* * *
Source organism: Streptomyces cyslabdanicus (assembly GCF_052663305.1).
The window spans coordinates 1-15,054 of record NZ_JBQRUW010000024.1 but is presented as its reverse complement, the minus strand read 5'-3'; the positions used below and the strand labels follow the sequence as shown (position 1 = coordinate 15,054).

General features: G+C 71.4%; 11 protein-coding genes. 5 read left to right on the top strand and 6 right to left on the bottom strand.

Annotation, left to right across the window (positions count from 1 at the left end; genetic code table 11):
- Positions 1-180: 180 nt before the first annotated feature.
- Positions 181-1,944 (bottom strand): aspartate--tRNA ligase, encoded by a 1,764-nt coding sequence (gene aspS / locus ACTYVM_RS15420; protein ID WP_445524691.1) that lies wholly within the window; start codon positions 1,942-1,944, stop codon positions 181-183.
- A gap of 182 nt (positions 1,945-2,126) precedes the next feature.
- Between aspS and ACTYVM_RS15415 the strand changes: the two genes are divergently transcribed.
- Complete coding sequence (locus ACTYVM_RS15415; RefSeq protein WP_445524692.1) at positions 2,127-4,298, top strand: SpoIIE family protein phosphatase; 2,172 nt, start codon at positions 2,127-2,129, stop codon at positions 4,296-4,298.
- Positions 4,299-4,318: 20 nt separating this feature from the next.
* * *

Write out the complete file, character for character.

Source organism: Streptomyces cyslabdanicus (assembly GCF_052663305.1).
The window spans coordinates 1-15,054 of record NZ_JBQRUW010000024.1 but is presented as its reverse complement, the minus strand read 5'-3'; the positions used below and the strand labels follow the sequence as shown (position 1 = coordinate 15,054).

General features: G+C 71.4%; 11 protein-coding genes. 5 read left to right on the top strand and 6 right to left on the bottom strand.

Annotation, left to right across the window (positions count from 1 at the left end; genetic code table 11):
- Positions 1-180: 180 nt before the first annotated feature.
- Positions 181-1,944 (bottom strand): aspartate--tRNA ligase, encoded by a 1,764-nt coding sequence (gene aspS / locus ACTYVM_RS15420; protein ID WP_445524691.1) that lies wholly within the window; start codon positions 1,942-1,944, stop codon positions 181-183.
- A gap of 182 nt (positions 1,945-2,126) precedes the next feature.
- Between aspS and ACTYVM_RS15415 the strand changes: the two genes are divergently transcribed.
- Complete coding sequence (locus ACTYVM_RS15415; RefSeq protein WP_445524692.1) at positions 2,127-4,298, top strand: SpoIIE family protein phosphatase; 2,172 nt, start codon at positions 2,127-2,129, stop codon at positions 4,296-4,298.
- Positions 4,299-4,318: 20 nt separating this feature from the next.